National / Politics

Abe, Turnbull condemn Paris attacks, take up South China Sea

Kyodo

Prime Minister Shinzo Abe and Australian Prime Minister Malcolm Turnbull condemned the attacks in Paris and shared their concerns over China’s unilateral actions in the South China Sea during talks in the Turkish resort of Antalya, an aide to Abe said.

Abe met with Turnbull on Saturday ahead of the summit of the Group of 20 major economies, the first time the leaders have met since the latter assumed Australia’s top leadership spot in September.

Abe described the nearly simultaneous attacks in Paris, which killed more than 120 people and injured over 350, as “a challenge to what we share and try to protect” during the talks, according to Deputy Chief Cabinet Secretary Hiroshige Seko.

Turnbull told Abe the attacks were not only targeted at France but at all believers in freedom, Seko said.

Chinese actions in the East China Sea and the South China Sea are “a big source of regional concern,” Abe told Turnbull, referring to the operation of ships within Japanese territorial waters near the Senkaku Islands and the land reclamation work being carried out in the disputed Spratly Islands.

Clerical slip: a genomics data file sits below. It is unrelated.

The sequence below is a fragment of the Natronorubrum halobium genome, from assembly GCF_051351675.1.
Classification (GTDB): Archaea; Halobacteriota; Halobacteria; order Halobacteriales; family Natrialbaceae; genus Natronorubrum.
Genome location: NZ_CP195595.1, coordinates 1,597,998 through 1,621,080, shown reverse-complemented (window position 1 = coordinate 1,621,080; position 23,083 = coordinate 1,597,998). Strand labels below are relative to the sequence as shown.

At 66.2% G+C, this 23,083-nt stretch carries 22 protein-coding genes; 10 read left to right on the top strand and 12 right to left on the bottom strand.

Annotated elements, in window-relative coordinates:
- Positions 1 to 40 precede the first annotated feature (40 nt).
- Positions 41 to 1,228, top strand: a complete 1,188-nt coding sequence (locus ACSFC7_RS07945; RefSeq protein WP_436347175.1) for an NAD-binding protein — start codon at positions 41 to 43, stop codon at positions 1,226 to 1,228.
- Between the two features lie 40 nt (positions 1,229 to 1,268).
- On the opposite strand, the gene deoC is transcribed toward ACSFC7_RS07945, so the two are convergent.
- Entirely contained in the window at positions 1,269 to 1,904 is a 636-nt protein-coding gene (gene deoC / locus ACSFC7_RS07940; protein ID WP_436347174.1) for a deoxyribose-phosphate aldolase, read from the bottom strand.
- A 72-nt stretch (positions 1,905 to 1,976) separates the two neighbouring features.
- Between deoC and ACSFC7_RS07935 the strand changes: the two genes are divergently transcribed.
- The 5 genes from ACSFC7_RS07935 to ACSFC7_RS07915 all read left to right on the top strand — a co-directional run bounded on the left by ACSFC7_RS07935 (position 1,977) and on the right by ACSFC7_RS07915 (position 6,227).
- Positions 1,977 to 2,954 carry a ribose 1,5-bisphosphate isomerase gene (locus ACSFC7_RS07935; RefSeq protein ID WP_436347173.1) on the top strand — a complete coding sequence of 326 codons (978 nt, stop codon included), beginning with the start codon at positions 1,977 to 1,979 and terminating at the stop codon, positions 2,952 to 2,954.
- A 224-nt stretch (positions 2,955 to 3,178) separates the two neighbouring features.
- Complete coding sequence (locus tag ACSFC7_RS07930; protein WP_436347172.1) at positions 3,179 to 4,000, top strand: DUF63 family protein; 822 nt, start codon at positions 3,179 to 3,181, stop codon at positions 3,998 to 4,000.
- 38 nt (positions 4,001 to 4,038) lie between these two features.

Beijing later began claiming the Senkakus as Diaoyu, and Taiwan claims them as Tiaoyutai.

Abe also supported the recent passage of a U.S. naval ship within a zone Beijing claims near a newly created artificial island, citing the need to protect freedom of navigation, according to Seko.

Turnbull shared Abe’s concerns over the China-related maritime issues, Seko said.

On the possible joint development of Australia’s new submarine, Abe told Turnbull of Tokyo’s continued desire to meet Canberra’s needs and requests, but the premier did not make any significant new proposals.

Both public and private-sector entities in Japan involved in submarine design and construction are working “in a serious manner” so the envisioned vessel can be built in Australia with the participation of as many local contractors as possible, Abe was quoted as telling Turnbull.

Turnbull thanked Japan for showing interest and a desire to help develop a new submarine for Australia and pledged the final decision on who will build the vessels will be decided in a fair manner, according to Seko.

Abe and Turnbull confirmed their commitment to an early implementation of the sweeping Trans-Pacific Partnership free trade deal that Japan and Australia agreed to with the United States and nine other countries.

The 12 countries reached a broad agreement on the TPP, which would cover some 40 percent of the world economy, in ministerial talks last month following years of negotiation.